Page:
A Tralfamadorian test pilot presses a starter button, and the whole Universe disappears.' So it goes. "If You know this," said Billy, 'isn't there some way you can prevent it?
Can't you keep the pilot from pressing the button?' 'He has always pressed it, and he always will. We always let him and we always will let him. The moment is structured that way.  

For King, the time is open ended and our will can create parallel universes. They harmonize and we perceive all them as one single and consistent universe:

The multiple choices and possibilities of daily life are the music we dance to. They are like strings on a guitar, Strum them and you create a pleasing sound. A harmonic. But then start adding strings. Ten strings, a hundred strings, a thousand, a million. Because they multiply! (…) Sing high C in a voice that’s laud enough and true enough and you can scatter fine crystal. Play the right harmonic notes through your stereo loud enough and you can shatter window glass. It follows (to me, at least) that if you put enough strings on time’s instrument, you can shatter reality.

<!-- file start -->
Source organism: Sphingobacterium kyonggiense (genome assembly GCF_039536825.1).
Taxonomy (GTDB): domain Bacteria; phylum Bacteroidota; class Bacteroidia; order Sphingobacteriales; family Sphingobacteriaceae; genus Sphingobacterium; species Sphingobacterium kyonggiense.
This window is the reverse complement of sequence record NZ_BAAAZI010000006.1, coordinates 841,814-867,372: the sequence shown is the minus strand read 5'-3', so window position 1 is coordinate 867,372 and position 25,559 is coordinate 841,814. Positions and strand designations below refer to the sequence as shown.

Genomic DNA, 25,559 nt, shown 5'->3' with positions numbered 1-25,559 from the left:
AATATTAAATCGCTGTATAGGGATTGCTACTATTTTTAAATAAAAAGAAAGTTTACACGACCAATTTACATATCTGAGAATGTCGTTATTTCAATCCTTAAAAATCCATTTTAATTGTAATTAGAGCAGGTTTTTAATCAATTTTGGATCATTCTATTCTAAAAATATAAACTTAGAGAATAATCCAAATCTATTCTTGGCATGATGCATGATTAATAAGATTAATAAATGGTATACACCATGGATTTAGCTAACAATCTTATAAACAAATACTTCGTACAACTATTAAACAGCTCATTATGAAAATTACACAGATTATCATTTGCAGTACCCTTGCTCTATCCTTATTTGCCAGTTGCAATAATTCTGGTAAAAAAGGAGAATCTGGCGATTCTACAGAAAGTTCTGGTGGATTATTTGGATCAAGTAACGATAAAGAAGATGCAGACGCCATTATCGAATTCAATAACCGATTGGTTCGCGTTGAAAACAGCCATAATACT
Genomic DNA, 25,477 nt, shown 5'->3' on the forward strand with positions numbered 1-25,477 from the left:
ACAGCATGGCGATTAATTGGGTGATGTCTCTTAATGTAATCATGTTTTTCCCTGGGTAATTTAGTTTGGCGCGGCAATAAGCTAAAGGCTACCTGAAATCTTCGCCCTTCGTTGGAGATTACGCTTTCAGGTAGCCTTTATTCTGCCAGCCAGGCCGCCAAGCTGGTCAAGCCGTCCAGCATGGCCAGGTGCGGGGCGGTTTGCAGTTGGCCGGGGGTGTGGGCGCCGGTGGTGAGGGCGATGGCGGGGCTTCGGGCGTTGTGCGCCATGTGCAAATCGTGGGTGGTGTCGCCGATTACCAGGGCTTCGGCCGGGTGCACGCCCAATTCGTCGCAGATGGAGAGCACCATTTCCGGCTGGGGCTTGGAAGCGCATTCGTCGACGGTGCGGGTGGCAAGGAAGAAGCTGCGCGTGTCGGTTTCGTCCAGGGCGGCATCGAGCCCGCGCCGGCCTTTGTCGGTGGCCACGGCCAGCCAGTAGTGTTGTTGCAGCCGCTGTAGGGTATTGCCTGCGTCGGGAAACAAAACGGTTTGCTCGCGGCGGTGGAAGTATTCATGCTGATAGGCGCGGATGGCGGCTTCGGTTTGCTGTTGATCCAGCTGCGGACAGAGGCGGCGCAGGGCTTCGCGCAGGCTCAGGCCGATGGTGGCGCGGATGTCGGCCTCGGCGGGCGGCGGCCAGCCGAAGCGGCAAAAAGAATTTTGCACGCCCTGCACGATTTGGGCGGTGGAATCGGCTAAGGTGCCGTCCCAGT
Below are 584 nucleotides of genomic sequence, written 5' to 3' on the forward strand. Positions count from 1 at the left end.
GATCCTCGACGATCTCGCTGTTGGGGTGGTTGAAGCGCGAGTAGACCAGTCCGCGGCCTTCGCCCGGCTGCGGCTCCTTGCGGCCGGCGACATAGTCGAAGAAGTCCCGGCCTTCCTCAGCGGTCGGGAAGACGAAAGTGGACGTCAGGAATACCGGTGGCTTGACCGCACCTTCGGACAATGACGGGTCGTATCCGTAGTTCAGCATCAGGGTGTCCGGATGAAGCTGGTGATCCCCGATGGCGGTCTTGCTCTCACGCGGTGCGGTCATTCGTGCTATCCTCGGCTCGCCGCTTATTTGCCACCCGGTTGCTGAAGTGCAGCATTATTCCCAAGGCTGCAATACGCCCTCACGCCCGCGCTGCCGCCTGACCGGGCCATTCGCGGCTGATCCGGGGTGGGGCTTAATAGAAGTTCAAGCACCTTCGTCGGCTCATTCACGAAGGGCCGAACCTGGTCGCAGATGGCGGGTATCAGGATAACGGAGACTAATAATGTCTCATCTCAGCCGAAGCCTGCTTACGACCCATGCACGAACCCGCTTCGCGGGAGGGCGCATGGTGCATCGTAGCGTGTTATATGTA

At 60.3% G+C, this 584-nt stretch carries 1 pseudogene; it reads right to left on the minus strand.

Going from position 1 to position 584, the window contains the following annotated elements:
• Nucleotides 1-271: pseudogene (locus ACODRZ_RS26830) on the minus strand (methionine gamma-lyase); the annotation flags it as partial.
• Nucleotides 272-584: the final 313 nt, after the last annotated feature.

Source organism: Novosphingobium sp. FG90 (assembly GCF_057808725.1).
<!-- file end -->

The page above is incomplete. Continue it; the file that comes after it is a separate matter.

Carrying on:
Here we come to the essence of the novel. The travel in time and Kennedy case are used to teach us the fundamental lesson about the higher harmony that exists in time and in events of history.

It is so easy to shatter the delicate harmony of the world. We must walk and live carefully.

“Every breath we take is a wave”…

The novel ends beautifully. You can read these words, they will not impair your future reading:


„She speaks in a voice almost too low to be heard over the music, but I hear her — I always did. „Who are you George?” „Someone you knew in another life, honey.” Then the music takes us, the music rolls away the years, and we dance.


It was one of the best novels I ever read...